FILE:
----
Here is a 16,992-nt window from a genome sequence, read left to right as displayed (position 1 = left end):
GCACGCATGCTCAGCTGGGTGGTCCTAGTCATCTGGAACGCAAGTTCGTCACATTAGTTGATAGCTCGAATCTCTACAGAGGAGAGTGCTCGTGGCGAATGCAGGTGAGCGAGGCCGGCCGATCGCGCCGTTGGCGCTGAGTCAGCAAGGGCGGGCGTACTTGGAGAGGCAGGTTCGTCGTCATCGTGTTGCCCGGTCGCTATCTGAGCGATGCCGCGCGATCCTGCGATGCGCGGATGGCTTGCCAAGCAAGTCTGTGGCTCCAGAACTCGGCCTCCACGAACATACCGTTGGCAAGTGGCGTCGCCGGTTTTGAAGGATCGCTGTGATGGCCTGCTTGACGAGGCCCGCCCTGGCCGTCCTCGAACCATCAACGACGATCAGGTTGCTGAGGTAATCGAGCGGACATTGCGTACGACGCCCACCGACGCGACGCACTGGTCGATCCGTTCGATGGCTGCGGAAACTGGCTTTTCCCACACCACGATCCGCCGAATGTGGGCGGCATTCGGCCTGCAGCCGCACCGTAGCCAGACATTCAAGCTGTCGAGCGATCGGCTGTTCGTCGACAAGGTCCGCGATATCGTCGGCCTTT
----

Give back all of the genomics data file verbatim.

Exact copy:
Here is a 16,992-nt window from a genome sequence, read left to right as displayed (position 1 = left end):
GCACGCATGCTCAGCTGGGTGGTCCTAGTCATCTGGAACGCAAGTTCGTCACATTAGTTGATAGCTCGAATCTCTACAGAGGAGAGTGCTCGTGGCGAATGCAGGTGAGCGAGGCCGGCCGATCGCGCCGTTGGCGCTGAGTCAGCAAGGGCGGGCGTACTTGGAGAGGCAGGTTCGTCGTCATCGTGTTGCCCGGTCGCTATCTGAGCGATGCCGCGCGATCCTGCGATGCGCGGATGGCTTGCCAAGCAAGTCTGTGGCTCCAGAACTCGGCCTCCACGAACATACCGTTGGCAAGTGGCGTCGCCGGTTTTGAAGGATCGCTGTGATGGCCTGCTTGACGAGGCCCGCCCTGGCCGTCCTCGAACCATCAACGACGATCAGGTTGCTGAGGTAATCGAGCGGACATTGCGTACGACGCCCACCGACGCGACGCACTGGTCGATCCGTTCGATGGCTGCGGAAACTGGCTTTTCCCACACCACGATCCGCCGAATGTGGGCGGCATTCGGCCTGCAGCCGCACCGTAGCCAGACATTCAAGCTGTCGAGCGATCGGCTGTTCGTCGACAAGGTCCGCGATATCGTCGGCCTTT